We keep hearing about financial literacy from regulators, media and policy makers. But does it actually affect our lives or impact the way our money is managed? We try to find out the answers to some of these questions using the consultation paper released by the PFRDA.
Some of the startling facts from the report include:
- 90.2% of working Indians with cash incomes were unaware of a mutual fund as a vehicle of investment
- Less than 5% could give an accurate description of the mutual fund concept
- No New Fund Offers (NFOs) from AMCs would enter the market in the past without the promise of a 7-8% commission to the large distribution chains
- More than 20% customers of 8 insurance companies (out of 16) have allowed their insurance policies to lapse
Well, we cannot attribute specific reasons for these facts. However, familiarising the retail investor with the product features, ensuring a clear understanding of the risk-reward trade-off and the fees charged to the clients will create a fair ground for extending financial services in the country.
India has a rapidly expanding High-Net worth-Individual (HNI) and middle class population which requires comprehensive financial planning. The gross domestic savings are at a healthy rate of 37.7%. Mutual fund investing by households has more than doubled from 3.7% in 2006 to 7.80% in 2008. This shows that people are moving away from traditional options like fixed deposits to mutual funds in order to earn a better return.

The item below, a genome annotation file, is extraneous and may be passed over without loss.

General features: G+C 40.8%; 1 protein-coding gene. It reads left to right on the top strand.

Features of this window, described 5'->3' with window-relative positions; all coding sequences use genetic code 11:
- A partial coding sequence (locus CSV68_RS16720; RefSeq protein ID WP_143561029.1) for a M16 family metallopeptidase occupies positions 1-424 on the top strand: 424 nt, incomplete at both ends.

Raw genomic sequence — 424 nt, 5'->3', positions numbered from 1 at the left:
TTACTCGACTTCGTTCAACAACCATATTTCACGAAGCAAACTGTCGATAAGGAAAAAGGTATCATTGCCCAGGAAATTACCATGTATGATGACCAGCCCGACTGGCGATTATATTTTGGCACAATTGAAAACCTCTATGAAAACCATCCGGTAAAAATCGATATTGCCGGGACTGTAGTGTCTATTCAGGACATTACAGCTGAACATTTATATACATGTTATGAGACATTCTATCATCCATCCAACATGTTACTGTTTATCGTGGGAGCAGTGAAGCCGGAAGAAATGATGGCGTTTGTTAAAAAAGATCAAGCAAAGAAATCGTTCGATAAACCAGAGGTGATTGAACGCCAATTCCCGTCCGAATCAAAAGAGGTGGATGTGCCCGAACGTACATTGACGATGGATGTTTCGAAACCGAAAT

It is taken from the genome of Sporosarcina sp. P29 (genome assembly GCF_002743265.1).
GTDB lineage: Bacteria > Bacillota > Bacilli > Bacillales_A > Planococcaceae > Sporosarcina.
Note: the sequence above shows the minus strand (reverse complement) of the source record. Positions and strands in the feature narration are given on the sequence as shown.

The report discusses how a poorly counselled product can cause consumers to lose faith and prevent them from reaping its benefits. Poor practices and a lack of proper advice will ultimately hamper the financial services industry and the people who provide these services. Over 3 million insurance agents, mutual fund advisers and bank officers (selling non-banking investment and credit products) reach out to 188 million people. The number is not enough to support the financial planning needs of HNIs and retail consumers. Distributors need to go beyond the mere sale of products and consider holistic investment planning. Bringing in a professional approach will enhance the client-adviser relationship and enable advisers to charge a reasonable fee for their efforts.
The report highlights the practice of charging the consumers very high fees during the initial years of investment for long-term products like insurance and pension. Typically, the investment horizon of an insurance policy spans over 10 to 20 years. High front-loading of commissions is allowed by The Insurance Act, 1938 whereby commission for the first year can be a maximum of 40% of the premium. Suppose the first-year expense for the policy is 40% and your policy gets lapsed. In order to make some gains, your plan must surpass the 40% returns within the first few years. So, when the policy gets lapsed, the consumers fail to recover even their initial expenses, let alone their capital.
The entire issue of transparency between the provider of financial products, the intermediary distributing the product and the end-consumer is very well explained through an example in this report.
There are three participants in a transaction –
- A (manufacturer)
- B (agent) of A
- C (customer)